Thursday, March 30, 2006
# Posted 1:31 PM by Patrick Porter
I strongly recommend Cobra II, an inside account of the war in Iraq based on interviews with military and government personnel. As if we need to hammer the point home any more, here is a tiny insight into the administration's unsatisfactory attention to postwar planning. Steve Hawkins, a brigadier general assigned to work on postwar planning issues, even faced challenges getting stationary:
Eager to get going on his task despite his mounting problems, Hawkins headed down to a trade fair at the base to scrounge up office supplies. He went from booth to booth, appropriating pads, pens and staplers - not an auspicious start for an organisation charged with smoothing the path to a new Iraq.When it came to logistics, the problems that come with paranoid dictatorship dogged Saddam's prewar preparations:
Division commanders could not make any decisions without approval from the Republican Guard chief of staff in Baghdad, a trusted Saddam loyalist. In fact, the strictures against contacting let alone coordinating with, neighbouring units were so severe that the commander of the I Republican Guard Corps developed a new use for his reconnaissance units: scouting the location and strength of nearby Iraqi divisions.You know you are dealing with a self-paralysing system of personal rule when military commanders need covertly-gathered intelligence about their own side's units.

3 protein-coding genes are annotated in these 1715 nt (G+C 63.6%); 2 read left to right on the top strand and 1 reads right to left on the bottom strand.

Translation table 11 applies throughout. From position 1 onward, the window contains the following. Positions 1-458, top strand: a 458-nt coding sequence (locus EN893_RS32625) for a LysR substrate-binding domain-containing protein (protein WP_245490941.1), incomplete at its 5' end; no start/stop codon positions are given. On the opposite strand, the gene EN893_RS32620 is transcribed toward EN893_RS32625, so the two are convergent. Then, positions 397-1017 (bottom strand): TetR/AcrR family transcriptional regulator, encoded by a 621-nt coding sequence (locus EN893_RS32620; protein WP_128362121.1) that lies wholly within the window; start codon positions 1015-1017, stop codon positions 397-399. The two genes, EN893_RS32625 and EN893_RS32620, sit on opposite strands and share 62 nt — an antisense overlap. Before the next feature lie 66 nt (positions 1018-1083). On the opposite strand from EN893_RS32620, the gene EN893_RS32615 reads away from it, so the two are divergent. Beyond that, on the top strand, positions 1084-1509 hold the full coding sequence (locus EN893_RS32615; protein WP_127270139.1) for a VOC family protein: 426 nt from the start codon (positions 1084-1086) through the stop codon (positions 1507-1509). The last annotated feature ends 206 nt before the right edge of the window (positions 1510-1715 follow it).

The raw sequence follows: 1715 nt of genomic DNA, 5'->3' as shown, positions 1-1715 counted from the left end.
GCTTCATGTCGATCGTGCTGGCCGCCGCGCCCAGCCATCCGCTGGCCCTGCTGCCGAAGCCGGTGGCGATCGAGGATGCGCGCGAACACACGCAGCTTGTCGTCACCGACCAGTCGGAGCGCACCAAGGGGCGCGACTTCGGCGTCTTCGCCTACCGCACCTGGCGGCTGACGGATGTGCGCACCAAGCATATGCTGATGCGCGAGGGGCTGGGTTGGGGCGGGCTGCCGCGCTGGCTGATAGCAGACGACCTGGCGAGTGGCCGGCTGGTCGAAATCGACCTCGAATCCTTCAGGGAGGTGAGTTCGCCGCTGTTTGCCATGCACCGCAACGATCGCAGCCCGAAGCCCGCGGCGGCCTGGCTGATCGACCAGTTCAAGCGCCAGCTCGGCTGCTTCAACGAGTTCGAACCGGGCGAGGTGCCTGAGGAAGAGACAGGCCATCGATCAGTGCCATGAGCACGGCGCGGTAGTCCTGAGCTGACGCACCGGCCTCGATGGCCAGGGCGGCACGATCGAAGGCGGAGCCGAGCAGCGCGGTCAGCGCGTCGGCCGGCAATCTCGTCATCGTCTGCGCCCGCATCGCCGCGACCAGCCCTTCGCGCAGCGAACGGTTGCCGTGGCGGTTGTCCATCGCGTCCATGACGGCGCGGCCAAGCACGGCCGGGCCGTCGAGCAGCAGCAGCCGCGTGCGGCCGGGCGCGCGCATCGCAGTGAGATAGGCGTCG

At this point I would be happy to make the case that the war seems not to have been a distraction from the wider war on terror, given the growing evidence of a Hitler/Stalin pact between Saddam and radical Islam. But supporting the war is now, like, so five minutes ago. But I would rather read their thoughtful doubts about the war than the haughty, sanctimonious certainty of the New Yorker, whose opinion pieces have been ruining my breakfasts. (0) opinions -- Add your opinion
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